RE The Town - yea, I hear ya. I think they did what they could while maintaining a budget. Of course, that was part of the problem - that parking garage could have been anywhere (and probably was).

So you're saying you like that 127 Hours movie, eh?

@ Nick - I know. I lumped you in with 'plenty of people,' but not all of 'em.

Sebastian Gutierrez said...

Stop spreading the lie? I live for nothing else!

Who Is Afraid of Alfred Hitchcock? said...

Bonjour! Fletch...
Fletch said,"Chilling meth-flavored noir"` Winter's Bone
Hmmm...I must seek this film out to watch too!
The film Buried...Kind Of, remind me Of a short-film that a fellow blogger,(I think from Movie Zeal) posted (I'am not sure if it was posted here at Blog Cabin or on another blog-site...

...All I can remember is letting out a "gasp" after the man that was buried lit his lighter and there was someone else buried in the box along side him...and a family member, asking me what was wrong?...after I let out the "gasp" after viewing the scene...What a interesting short film...that held my attention too!)

Nice list! Nice Ratings! Interesting Mini Synopsis Of each film...too!
Merci,
DeeDee

Fletch said...

Sebastian - From you, I will allow it. :)

DeeDee - YES YES! I've thought the same thing about Buried ever since I first heard about it. Evan Derrick from the now-defunct MovieZeal made a short film that Buried sure had a lot in common with. The difference is that Evan's film was probably better, though it was only about 15 minutes long. His was twice as intense and very professionally made - I was impressed. I'd share a link but don't have one.

Nick said...

As far as Let Me In/Let The Right One In, I think they're equals. I think there are things better in the remake and some that are better in the original. I don't think one is really better than the other as a whole.

Who Is Afraid of Alfred Hitchcock? said...

Fletch, here goes the beginning stages Of the film (Camera and Lightening techniques) I was unable to find the film in its entirety over there on youtube...
...The Short-Film entitled "Tight"

Fletch said,"The difference is that Evan's film was probably better, though it was only about 15 minutes long. His was twice as intense and very professionally made - I was impressed."

Your comment speak volumes...In other words, the people that made "Buried" had twice as much money and time, but yet his short-film "Tight" is probably better than their well-financed film "Buried."

(Well, I'am going to have to assume that his film "Tight" is better since I have not watched "Buried" yet...with yet being the operative word.)

Who Is Afraid of Alfred Hitchcock? said...

Hi! Fletch...No wonder I was unable to locate the film over there on you-tube...because it was over there on Vimeo...Here it Goes in its entirety...
Tight

Fletch said...

DeeDee - Awesome - great job! And trust me, cheap as I'm sure Buried was to make (relatively speaking), The Box (looks like "Tight" was just the name of the test footage) surely cost the slightest fraction of what Buried cost.

I highly recommend everyone to check out The Box at the Vimeo link up above.

Fletch said...

Nick - I could maybe see that argument if they came out at the same time, but the remake had the advantage of having a template in place already, of which it borrowed from liberally. I mean, I haven't read the book, but I'm under the strong impression that this isn't an alternate adaptation - it's a straight-up remake, including many of the same shots. Point to the original.

Aiden R. said...

Damn, that's a lot of catching up right there and some mighty good ones to boot.

Wasn't crazy about Buried either, glad we're on the same level with that one. Don't quite understand why so many folks went nuts over it.

Jack L said...

I thought Let Me In was better than the original, but I wasn't very impressed by the original...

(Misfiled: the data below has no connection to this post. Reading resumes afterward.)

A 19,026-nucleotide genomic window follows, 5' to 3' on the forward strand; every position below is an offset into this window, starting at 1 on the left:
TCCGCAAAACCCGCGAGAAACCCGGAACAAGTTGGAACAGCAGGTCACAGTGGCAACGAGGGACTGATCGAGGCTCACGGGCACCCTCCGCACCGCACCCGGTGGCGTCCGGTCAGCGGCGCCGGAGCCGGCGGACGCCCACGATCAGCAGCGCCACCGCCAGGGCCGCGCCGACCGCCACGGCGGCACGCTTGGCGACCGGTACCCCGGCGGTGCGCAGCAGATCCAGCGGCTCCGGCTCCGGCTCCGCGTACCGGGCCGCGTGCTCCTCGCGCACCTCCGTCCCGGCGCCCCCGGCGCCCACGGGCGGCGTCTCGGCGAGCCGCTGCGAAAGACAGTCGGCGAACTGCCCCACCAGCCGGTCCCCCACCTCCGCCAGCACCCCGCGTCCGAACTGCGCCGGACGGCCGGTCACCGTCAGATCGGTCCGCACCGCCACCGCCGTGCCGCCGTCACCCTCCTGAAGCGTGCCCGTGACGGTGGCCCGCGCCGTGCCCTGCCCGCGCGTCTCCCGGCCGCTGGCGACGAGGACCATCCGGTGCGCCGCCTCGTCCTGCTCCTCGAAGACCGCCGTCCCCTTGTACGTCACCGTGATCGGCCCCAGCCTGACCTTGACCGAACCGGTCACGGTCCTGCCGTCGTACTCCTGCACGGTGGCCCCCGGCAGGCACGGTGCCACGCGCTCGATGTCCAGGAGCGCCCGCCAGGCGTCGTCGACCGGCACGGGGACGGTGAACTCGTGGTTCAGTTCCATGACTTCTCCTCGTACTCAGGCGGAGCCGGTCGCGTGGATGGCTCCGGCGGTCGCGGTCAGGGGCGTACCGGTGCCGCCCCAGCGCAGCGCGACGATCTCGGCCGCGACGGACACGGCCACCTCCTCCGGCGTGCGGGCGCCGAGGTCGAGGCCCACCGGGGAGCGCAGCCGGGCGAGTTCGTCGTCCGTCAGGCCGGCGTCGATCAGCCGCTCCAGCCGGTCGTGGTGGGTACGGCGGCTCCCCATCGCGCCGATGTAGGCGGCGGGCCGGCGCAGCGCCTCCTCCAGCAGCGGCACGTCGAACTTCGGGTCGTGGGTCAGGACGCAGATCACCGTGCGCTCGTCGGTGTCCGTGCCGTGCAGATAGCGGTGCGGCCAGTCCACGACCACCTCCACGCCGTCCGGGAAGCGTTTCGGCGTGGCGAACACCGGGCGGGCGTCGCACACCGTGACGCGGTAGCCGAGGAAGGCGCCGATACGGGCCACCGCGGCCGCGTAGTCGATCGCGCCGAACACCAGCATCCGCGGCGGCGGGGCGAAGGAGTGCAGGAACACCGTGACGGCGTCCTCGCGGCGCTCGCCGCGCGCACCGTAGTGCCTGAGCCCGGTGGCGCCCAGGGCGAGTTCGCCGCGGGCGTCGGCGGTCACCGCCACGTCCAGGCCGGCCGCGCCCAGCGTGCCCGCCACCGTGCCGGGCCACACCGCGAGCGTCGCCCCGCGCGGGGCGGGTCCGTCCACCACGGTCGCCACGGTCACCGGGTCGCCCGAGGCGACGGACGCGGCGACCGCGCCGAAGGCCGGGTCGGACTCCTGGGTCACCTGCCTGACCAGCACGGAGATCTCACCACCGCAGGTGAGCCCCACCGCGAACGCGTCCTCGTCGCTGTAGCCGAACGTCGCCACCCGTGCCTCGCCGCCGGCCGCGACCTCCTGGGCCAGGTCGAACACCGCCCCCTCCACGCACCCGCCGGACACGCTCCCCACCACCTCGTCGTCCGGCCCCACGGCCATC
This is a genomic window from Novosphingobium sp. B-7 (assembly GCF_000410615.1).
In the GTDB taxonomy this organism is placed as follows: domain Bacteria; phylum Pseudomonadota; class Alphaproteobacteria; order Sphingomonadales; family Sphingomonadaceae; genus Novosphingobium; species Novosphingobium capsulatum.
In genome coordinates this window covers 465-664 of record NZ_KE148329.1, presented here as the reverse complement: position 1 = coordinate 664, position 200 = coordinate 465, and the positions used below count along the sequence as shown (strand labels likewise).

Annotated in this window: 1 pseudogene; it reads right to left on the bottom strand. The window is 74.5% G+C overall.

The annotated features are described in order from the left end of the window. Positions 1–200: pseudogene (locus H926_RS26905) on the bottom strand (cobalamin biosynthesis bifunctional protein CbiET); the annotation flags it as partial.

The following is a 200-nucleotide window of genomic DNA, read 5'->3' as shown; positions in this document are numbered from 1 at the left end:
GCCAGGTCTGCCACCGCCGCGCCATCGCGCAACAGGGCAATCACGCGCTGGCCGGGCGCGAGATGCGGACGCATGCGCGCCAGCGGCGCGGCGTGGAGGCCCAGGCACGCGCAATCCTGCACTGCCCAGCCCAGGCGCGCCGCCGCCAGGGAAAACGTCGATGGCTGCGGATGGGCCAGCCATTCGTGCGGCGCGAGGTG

I also thought Tron Legacy was pretty terrible, the whole universe and concept of the film just seemed stupid.

The Town was pretty good though, not as good as Gone Baby Gone but better than a lot of the crap that came out last year.

I don't think I'll watch The American or Winter's Bone, not my kind of films at all...
I do want to see 127 Hours though.

Nice post Fletch, but don't you ever watch foreign language films? just wondering because it seems your speciality is Hollywood films :)

Fletch said...

@ Aiden - CTAs for life, yo.

@ Jack - I just have to point out what is either an oversight on your part of indication of a short memory. You asked "don't you ever watch foreign language films?," but the first response you made was in response to me comments about Let Me In and, more importantly, Let the Right One In! And last I checked, Swedish is not my native tongue.

;)

And I just got done talking to you about Panique au Village last week or so.

Short story long - yes, I do watch foreign language films. That said, I didn't see too many in theaters last year. Either a result of not enough coming to town or just not enough good ones. I'm also sitting on reviews to be written for all three Millenium trilogy movies.

RE Tron - I can understand that. It's probably not necessary, but an appreciation for the first one probably helps there. But even if the story was kinda gibberish, it was still nice and purty to look at.

RE The Town - exactly. Not GREAT, but solid and enjoyable all the same.

And for what it's worth...The American is practically an Italian film...just in English.

agcrump said...

The Town for me was lifted up by some really great work on Affleck's part keeping the entire film from sagging under the weight of some fat that really should have been trimmed from the picture entirely. Performance, too, helps elevate the movie, along with some really stellar car chases and shoot-outs. I think the movie would have played better for me with one last judicious edit to keep the unnecessary stuff out.

Winter's Bone seems to be the big winner among most of the blogs I read, for good reason of course. Easily one of 2010's best. Hawkes is a beast here; good news for him is that just being nominated at the Oscars pretty much should guarantee he has work for life.

Fletch said...

@ agcrump - I think I wouldn't mind seeing your edited version of The Town...not sure exactly what I would cut, but it doesn't sound like a bad idea.

Yea, Hawkes getting nommed was huge for him. That reminds me - there should be a Best Character Actor Oscar or something, so guys like him and Tobolowsky and J.K. Simmons can get awards. I'd be all over that shit.